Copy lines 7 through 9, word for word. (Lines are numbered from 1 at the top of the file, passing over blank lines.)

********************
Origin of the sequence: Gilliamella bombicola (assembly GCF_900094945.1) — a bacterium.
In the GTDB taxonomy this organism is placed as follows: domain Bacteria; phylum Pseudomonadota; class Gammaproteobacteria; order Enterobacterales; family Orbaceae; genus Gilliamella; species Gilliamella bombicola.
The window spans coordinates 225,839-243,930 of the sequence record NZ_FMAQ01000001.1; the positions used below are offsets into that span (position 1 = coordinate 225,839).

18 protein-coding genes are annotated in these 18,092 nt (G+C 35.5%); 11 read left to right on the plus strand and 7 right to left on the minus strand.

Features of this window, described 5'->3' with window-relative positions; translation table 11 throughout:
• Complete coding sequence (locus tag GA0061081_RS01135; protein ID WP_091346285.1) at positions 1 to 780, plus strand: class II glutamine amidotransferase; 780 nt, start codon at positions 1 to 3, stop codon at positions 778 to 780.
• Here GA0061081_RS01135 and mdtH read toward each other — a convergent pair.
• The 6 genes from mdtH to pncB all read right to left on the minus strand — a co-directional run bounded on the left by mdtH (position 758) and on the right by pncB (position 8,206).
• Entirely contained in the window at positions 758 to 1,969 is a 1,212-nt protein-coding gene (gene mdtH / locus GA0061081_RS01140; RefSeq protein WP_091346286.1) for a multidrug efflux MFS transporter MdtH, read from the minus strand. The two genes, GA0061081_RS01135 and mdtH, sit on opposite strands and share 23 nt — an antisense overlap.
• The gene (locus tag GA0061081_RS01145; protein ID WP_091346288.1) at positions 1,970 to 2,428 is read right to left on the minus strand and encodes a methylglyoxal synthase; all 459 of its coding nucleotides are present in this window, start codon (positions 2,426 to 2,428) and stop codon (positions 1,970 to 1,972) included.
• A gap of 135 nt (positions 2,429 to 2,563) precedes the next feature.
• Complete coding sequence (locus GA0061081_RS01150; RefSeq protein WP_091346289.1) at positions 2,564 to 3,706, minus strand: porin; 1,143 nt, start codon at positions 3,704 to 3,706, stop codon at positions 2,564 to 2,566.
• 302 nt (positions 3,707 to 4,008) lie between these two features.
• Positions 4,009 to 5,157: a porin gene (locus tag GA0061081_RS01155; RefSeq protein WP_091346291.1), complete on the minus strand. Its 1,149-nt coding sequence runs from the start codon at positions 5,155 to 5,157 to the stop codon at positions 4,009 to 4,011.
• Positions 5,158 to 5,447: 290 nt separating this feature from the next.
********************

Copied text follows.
• Here GA0061081_RS01135 and mdtH read toward each other — a convergent pair.
• The 6 genes from mdtH to pncB all read right to left on the minus strand — a co-directional run bounded on the left by mdtH (position 758) and on the right by pncB (position 8,206).
• Entirely contained in the window at positions 758 to 1,969 is a 1,212-nt protein-coding gene (gene mdtH / locus GA0061081_RS01140; RefSeq protein WP_091346286.1) for a multidrug efflux MFS transporter MdtH, read from the minus strand. The two genes, GA0061081_RS01135 and mdtH, sit on opposite strands and share 23 nt — an antisense overlap.